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County Ready to Drop Plan for Closed Ojai Honor Farm

Building new housing for the mentally ill would cost less than converting the old jail, a study finds.

June 04, 2004|Catherine Saillant | Times Staff Writer

Ventura County supervisors appear ready to abandon a proposal to convert the shuttered Ojai Honor Farm women's jail into housing for the mentally ill, saying another location would probably be cheaper to develop.

An analysis by the county executive's office concluded that building a treatment center from scratch on county-owned property on Lewis Road near Camarillo would cost less than converting the aging Honor Farm facility, said Supervisor Steve Bennett.

The Lewis Road location already includes two housing developments for the mentally ill, Bennett said. That makes it a better choice, although funding issues must still be worked out, the supervisor said. "We're no longer focusing on the Honor Farm as the prime possibility. But we still want to keep focusing on getting this done," Bennett said.

Ventura County has hundreds of beds for mentally ill residents who need only a low level of supervision. But it has no beds for people who require intensive therapy in a locked center, requiring those patients to be sent to institutions in other counties, at great expense.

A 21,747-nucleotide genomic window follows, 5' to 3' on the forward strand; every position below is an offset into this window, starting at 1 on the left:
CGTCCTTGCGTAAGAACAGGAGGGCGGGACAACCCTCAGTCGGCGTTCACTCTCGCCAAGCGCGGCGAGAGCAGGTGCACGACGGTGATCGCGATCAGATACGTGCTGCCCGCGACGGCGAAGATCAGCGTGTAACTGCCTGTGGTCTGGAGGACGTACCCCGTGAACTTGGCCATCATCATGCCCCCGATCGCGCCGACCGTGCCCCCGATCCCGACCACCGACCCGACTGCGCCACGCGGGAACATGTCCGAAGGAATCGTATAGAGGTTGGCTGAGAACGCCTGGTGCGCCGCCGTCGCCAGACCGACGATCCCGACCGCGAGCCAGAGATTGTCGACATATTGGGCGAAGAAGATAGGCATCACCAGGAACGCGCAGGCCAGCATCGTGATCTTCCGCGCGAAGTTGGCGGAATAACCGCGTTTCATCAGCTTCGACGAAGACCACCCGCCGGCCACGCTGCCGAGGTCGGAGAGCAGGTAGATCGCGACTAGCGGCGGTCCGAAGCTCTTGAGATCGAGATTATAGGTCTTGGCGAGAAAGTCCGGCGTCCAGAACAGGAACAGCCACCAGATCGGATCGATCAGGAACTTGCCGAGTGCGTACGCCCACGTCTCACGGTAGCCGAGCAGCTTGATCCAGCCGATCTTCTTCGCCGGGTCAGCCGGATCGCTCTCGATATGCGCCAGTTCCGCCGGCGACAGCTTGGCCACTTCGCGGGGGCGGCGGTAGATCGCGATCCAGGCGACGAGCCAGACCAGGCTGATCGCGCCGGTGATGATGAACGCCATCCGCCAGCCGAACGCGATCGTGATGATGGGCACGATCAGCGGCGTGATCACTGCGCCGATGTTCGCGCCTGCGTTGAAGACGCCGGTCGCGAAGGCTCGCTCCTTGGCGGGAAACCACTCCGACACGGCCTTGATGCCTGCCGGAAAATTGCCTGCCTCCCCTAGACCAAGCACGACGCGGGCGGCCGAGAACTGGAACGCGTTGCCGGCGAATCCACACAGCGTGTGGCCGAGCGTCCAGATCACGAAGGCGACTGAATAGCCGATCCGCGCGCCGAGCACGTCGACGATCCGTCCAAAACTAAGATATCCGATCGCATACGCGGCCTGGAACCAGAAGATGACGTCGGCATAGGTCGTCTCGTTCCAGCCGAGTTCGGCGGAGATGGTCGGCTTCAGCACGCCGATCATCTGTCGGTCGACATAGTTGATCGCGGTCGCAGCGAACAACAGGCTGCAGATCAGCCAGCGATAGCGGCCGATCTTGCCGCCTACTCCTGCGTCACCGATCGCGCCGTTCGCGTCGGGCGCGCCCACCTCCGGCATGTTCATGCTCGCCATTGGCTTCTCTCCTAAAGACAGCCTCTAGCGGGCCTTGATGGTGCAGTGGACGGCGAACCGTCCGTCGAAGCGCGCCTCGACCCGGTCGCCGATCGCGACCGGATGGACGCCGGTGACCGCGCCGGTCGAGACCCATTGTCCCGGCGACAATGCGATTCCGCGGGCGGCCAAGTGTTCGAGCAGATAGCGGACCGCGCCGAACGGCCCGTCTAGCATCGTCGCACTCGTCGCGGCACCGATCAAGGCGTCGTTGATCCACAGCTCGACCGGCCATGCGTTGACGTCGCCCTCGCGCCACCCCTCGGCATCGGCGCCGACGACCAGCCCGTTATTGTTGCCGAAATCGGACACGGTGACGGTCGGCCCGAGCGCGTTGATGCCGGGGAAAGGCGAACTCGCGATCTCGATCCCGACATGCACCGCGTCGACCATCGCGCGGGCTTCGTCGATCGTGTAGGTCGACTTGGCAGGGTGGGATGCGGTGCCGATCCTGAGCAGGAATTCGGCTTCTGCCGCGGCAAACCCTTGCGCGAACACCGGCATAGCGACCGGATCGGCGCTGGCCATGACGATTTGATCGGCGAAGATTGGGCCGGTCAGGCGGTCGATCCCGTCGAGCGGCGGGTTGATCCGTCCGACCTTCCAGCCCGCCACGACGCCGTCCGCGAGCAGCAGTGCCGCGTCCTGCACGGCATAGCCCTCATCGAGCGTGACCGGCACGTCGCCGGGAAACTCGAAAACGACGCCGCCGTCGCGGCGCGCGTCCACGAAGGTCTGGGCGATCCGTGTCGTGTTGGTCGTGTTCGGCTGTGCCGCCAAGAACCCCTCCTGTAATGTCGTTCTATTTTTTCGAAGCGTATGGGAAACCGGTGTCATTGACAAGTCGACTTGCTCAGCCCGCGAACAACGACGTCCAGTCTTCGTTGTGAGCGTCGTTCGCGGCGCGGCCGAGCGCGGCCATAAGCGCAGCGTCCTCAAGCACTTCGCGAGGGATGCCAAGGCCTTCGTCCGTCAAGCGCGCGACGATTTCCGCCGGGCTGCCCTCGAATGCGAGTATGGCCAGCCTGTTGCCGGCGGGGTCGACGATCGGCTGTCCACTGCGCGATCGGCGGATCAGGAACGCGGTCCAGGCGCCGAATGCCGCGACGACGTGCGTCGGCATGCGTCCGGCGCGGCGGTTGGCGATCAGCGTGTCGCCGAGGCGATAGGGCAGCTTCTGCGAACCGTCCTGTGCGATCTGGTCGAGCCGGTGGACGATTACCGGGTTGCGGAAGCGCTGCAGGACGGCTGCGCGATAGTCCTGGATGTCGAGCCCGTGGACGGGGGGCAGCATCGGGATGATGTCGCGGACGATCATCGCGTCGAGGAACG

When Sheriff Bob Brooks closed down the Honor Farm as a women's jail last year, Bennett and Supervisor Linda Parks asked their board colleagues to consider using the 112-acre property to fill the gap in mental healthcare. That plan drew outrage from homeowners who live near the shuttered jail.

Bennett, who was a primary target for homeowners' anger, said neighborhood opposition to the Honor Farm proposal did not factor in the decision to find another location.

"If the CEO's report had shown that was the most cost-effective site, I would have supported it 100%," Bennett said.

He will hold a meeting with Ojai Valley residents Monday night to explain the results of the study.

Realtor Riki Strandfeldt, who opposed the site, said she would be attending and listening intently.

"Our goal is to find some use for that property that would be of wider benefit for the community, mentally ill included," said Strandfeldt, who lives three blocks from the Honor Farm.

Supervisors are expected to discuss the issue at their Tuesday meeting. Even if the county board settles on a site, it must still work out the financing.

Bennett said it makes sense to move ahead only if the cost of housing the mentally ill in Ventura County would be lower than paying for patients to receive care in facilities outside the county.

Parks said that for her, too, it would come down to dollars. "It's strictly a matter of getting the most bang for the buck," she said.

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